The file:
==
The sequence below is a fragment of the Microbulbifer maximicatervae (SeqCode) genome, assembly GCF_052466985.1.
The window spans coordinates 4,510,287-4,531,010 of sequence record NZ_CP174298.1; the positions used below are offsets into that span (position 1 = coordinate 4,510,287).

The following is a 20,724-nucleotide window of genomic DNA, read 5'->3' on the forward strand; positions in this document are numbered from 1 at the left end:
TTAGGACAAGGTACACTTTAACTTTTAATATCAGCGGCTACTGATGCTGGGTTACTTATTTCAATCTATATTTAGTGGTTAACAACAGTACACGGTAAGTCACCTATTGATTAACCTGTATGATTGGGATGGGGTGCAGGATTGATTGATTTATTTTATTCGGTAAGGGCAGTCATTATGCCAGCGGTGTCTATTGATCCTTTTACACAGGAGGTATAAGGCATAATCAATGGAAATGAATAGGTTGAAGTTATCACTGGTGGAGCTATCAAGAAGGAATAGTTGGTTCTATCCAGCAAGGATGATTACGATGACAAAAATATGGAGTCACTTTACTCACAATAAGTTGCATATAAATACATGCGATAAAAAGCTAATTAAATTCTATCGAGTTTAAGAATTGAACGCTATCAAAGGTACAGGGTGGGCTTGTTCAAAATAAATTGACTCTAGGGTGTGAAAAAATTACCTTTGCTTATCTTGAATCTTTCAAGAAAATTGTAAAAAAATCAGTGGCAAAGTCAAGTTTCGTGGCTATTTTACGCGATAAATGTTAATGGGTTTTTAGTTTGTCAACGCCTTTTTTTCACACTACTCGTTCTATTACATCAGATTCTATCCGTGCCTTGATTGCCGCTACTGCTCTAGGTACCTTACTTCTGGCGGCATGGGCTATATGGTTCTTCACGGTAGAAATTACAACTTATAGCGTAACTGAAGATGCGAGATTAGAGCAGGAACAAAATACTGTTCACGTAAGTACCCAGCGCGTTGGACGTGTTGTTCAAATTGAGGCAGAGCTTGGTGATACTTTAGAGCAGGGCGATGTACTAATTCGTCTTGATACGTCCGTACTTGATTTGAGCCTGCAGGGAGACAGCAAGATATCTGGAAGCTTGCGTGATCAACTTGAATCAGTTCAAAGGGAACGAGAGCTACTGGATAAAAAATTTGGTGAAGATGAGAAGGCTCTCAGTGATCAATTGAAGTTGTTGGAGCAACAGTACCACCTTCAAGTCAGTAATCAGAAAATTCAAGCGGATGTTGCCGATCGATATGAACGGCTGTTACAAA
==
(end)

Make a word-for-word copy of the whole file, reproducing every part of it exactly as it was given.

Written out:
The sequence below is a fragment of the Microbulbifer maximicatervae (SeqCode) genome, assembly GCF_052466985.1.
The window spans coordinates 4,510,287-4,531,010 of sequence record NZ_CP174298.1; the positions used below are offsets into that span (position 1 = coordinate 4,510,287).

The following is a 20,724-nucleotide window of genomic DNA, read 5'->3' on the forward strand; positions in this document are numbered from 1 at the left end:
TTAGGACAAGGTACACTTTAACTTTTAATATCAGCGGCTACTGATGCTGGGTTACTTATTTCAATCTATATTTAGTGGTTAACAACAGTACACGGTAAGTCACCTATTGATTAACCTGTATGATTGGGATGGGGTGCAGGATTGATTGATTTATTTTATTCGGTAAGGGCAGTCATTATGCCAGCGGTGTCTATTGATCCTTTTACACAGGAGGTATAAGGCATAATCAATGGAAATGAATAGGTTGAAGTTATCACTGGTGGAGCTATCAAGAAGGAATAGTTGGTTCTATCCAGCAAGGATGATTACGATGACAAAAATATGGAGTCACTTTACTCACAATAAGTTGCATATAAATACATGCGATAAAAAGCTAATTAAATTCTATCGAGTTTAAGAATTGAACGCTATCAAAGGTACAGGGTGGGCTTGTTCAAAATAAATTGACTCTAGGGTGTGAAAAAATTACCTTTGCTTATCTTGAATCTTTCAAGAAAATTGTAAAAAAATCAGTGGCAAAGTCAAGTTTCGTGGCTATTTTACGCGATAAATGTTAATGGGTTTTTAGTTTGTCAACGCCTTTTTTTCACACTACTCGTTCTATTACATCAGATTCTATCCGTGCCTTGATTGCCGCTACTGCTCTAGGTACCTTACTTCTGGCGGCATGGGCTATATGGTTCTTCACGGTAGAAATTACAACTTATAGCGTAACTGAAGATGCGAGATTAGAGCAGGAACAAAATACTGTTCACGTAAGTACCCAGCGCGTTGGACGTGTTGTTCAAATTGAGGCAGAGCTTGGTGATACTTTAGAGCAGGGCGATGTACTAATTCGTCTTGATACGTCCGTACTTGATTTGAGCCTGCAGGGAGACAGCAAGATATCTGGAAGCTTGCGTGATCAACTTGAATCAGTTCAAAGGGAACGAGAGCTACTGGATAAAAAATTTGGTGAAGATGAGAAGGCTCTCAGTGATCAATTGAAGTTGTTGGAGCAACAGTACCACCTTCAAGTCAGTAATCAGAAAATTCAAGCGGATGTTGCCGATCGATATGAACGGCTGTTACAAA